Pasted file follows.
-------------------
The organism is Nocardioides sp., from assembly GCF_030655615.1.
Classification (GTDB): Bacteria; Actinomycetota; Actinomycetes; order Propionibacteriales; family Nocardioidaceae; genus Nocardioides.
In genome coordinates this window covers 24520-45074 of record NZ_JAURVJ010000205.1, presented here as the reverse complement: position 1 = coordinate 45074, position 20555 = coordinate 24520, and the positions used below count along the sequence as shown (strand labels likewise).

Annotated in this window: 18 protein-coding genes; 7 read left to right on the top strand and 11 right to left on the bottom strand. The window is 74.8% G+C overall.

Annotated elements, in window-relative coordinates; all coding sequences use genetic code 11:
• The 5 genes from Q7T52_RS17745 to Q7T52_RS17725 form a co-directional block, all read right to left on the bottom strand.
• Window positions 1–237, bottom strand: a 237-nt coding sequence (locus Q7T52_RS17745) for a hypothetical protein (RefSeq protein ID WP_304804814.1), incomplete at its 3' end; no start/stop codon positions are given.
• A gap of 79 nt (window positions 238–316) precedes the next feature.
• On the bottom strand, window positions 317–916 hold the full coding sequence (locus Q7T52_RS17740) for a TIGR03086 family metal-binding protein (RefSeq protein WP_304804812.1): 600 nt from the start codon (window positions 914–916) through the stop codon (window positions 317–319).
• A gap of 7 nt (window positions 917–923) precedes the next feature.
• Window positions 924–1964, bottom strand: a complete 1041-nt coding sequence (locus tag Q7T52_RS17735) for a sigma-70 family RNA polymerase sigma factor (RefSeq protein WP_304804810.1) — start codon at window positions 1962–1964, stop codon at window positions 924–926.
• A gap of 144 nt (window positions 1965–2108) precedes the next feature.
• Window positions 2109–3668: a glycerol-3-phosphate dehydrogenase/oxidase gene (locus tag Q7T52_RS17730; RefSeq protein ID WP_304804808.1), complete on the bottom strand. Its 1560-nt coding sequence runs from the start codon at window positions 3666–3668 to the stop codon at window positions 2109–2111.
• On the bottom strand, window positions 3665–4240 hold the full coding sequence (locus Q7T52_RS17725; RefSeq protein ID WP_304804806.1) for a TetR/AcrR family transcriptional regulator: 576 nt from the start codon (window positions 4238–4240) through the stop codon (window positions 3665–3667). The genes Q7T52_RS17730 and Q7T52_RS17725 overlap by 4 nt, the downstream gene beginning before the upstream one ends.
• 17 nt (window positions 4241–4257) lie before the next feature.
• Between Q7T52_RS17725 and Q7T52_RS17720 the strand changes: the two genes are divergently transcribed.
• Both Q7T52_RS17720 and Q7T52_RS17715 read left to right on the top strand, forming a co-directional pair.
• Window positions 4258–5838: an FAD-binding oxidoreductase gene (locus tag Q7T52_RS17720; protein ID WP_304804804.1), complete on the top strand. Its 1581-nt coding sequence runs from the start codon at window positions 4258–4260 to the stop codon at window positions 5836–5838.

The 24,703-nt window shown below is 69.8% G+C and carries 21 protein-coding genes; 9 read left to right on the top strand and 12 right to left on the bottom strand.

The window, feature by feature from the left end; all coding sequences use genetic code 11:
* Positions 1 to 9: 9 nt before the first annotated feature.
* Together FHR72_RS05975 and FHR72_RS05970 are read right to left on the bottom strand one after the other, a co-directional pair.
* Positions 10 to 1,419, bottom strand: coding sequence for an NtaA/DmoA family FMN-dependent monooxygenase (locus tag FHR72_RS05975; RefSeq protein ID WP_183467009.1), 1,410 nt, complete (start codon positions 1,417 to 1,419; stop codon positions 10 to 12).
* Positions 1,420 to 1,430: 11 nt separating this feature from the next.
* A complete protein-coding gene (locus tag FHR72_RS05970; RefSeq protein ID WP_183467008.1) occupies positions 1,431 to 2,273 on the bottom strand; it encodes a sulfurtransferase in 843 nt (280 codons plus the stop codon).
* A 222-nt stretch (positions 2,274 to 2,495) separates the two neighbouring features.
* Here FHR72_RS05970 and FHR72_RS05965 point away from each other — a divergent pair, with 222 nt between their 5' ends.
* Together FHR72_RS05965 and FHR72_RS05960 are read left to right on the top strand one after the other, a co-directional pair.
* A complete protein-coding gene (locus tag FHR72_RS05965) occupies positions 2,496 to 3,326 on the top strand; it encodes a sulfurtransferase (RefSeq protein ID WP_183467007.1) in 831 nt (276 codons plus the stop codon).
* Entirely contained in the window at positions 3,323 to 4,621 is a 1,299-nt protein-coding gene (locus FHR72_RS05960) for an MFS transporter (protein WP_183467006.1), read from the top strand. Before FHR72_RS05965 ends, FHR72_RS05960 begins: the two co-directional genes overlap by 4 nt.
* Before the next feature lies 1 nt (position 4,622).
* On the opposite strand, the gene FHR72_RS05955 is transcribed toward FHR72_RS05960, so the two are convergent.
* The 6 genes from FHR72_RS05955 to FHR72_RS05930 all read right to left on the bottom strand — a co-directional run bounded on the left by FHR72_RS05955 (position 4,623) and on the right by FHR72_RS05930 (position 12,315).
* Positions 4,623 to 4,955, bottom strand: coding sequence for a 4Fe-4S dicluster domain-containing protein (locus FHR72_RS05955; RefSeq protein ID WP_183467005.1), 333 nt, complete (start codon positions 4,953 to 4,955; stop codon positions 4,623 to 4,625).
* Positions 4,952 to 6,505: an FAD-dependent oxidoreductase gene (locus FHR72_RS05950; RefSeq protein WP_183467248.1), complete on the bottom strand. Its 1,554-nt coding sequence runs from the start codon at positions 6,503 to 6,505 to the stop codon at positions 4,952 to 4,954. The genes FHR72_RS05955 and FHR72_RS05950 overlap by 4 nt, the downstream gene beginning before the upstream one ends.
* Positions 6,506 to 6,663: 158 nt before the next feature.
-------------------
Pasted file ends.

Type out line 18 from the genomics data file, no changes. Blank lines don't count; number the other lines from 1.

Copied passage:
• Window positions 4258–5838: an FAD-binding oxidoreductase gene (locus tag Q7T52_RS17720; protein ID WP_304804804.1), complete on the top strand. Its 1581-nt coding sequence runs from the start codon at window positions 4258–4260 to the stop codon at window positions 5836–5838.